‘Black History is not only one month’: a spoken word piece celebrating Montreal’s Black excellence

Black history is not only one month,” said Montreal YouTube blogger and documentary filmmaker Tricia Henry, a message prevalent in her new short ‘Brazen’ for Black History Month. Diona Macalinga reports.

“Blessed to be Black, destined to win, 12 months of celebrated melanin,” echoed the people featured in Montreal blogger and documentary filmmaker Tricia Alicia Henry’s new short ‘Brazen’.

Released on YouTube for Black History Month, the video is a spoken word piece about celebrating Black excellence throughout the year and not only on February.

“Black History is not only one month, it’s actually a legacy,” said Henry. “365 days times infinity.”

But what is Black excellence?

According to Henry, one way of defining Black excellence is breaking the barriers and stigmas found within the Black community, using one’s creativity and hard work to strive to the top.

“There’s local businesses that are thriving every single day that are owned by Black owners. There are new generations coming up. They are Black artists,” she said, adding that their creativity does not stop outside of Black History Month.

From DJs, rappers, local business owners, to employees working a nine-to-five job, Henry invited members of Montreal’s Black community to join a project she’s worked on since December of 2022.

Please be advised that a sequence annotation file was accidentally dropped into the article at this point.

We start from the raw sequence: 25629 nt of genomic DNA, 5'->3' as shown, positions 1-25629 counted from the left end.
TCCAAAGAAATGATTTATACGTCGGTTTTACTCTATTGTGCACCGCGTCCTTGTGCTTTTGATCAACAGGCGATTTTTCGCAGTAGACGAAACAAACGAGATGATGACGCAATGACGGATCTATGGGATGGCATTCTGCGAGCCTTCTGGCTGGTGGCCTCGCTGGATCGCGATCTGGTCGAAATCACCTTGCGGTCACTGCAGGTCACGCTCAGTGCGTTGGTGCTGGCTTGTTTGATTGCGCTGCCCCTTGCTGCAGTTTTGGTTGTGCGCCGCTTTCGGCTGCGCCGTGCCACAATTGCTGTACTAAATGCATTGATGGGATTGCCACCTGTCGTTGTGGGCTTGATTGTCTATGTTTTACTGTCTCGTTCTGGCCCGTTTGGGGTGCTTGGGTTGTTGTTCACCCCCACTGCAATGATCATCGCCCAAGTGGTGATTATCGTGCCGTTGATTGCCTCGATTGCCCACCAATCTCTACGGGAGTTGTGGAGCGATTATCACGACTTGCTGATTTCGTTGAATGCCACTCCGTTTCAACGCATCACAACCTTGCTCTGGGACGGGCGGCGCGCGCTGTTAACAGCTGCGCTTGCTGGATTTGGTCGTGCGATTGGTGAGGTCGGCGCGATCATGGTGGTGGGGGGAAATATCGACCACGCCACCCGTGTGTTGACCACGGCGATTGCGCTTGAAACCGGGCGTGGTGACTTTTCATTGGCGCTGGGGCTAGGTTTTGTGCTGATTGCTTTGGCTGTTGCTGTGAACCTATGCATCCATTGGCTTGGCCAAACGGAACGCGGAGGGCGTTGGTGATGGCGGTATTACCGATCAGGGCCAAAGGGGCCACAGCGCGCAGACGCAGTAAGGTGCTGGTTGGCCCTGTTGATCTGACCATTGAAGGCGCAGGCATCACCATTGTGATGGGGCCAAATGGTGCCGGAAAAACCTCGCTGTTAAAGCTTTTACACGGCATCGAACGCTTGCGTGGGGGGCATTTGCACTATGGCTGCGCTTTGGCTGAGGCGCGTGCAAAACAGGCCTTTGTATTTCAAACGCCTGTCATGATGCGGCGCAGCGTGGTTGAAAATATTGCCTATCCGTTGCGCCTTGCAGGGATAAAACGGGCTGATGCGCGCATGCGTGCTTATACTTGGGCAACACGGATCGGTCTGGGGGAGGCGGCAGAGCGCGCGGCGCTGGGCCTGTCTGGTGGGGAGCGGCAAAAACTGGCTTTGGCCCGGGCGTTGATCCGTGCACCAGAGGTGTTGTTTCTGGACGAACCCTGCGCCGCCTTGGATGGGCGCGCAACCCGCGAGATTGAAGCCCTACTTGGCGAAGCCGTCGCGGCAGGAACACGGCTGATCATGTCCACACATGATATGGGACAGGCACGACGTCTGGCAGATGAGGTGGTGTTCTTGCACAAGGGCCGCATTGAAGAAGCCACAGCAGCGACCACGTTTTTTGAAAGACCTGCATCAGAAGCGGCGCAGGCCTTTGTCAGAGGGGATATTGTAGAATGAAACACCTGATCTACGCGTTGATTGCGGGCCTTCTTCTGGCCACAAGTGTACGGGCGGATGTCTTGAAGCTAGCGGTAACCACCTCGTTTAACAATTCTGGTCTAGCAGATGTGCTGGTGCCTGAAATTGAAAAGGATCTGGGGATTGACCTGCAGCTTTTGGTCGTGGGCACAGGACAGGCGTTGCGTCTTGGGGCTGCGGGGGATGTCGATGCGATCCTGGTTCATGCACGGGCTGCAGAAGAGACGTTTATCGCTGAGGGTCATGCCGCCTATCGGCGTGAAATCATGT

“I wanted to do this project because I felt like there was so much Black excellence around the city of Montreal. And it would have been good to hear from different Black voices around the city,” said Henry.

“On set, it was all love,” the blogger said.

Born and raised in LaSalle – south of Montreal, Henry grew up hearing stories of her mother’s experience with racism at work.


two women black and white selfie

Selfie of Montreal-based documentary filmmaker Tricia Henry (left) and her mother (right). (Photo Credit: Tricia Alicia Henry)

“She would come home and talk about it. And she actually helped me on my journey of being a Black woman,” she said.

From her mother’s adversity came an important life lesson.

“My mom, she really instilled my sister and I to be strong, but also to be vulnerable at the same time. Don’t be afraid to say things,” she said. “Speak up.”

Her 2017 documentary ‘One Shalt Not’ spoke about the stigma of mental illness within the Black community. But this time, she uses her voice to spread positivity with her latest production ‘Brazen’.

“We’re not holding back. We’re not scared anymore. We’re coming in the most respectful but boldest fashion,” the blogger said. “You won’t be able to miss us at all in any way. There’s nothing we’re being held back from. We are stronger than ever. That is what brazen means.”

The spoken word piece was written ‘from the soul’. After filming was done, she admitted to crying and feeling emotional with other members of the project.

“We’re a beacon of love and we’re a beacon of community. When we work together, we do great things.”

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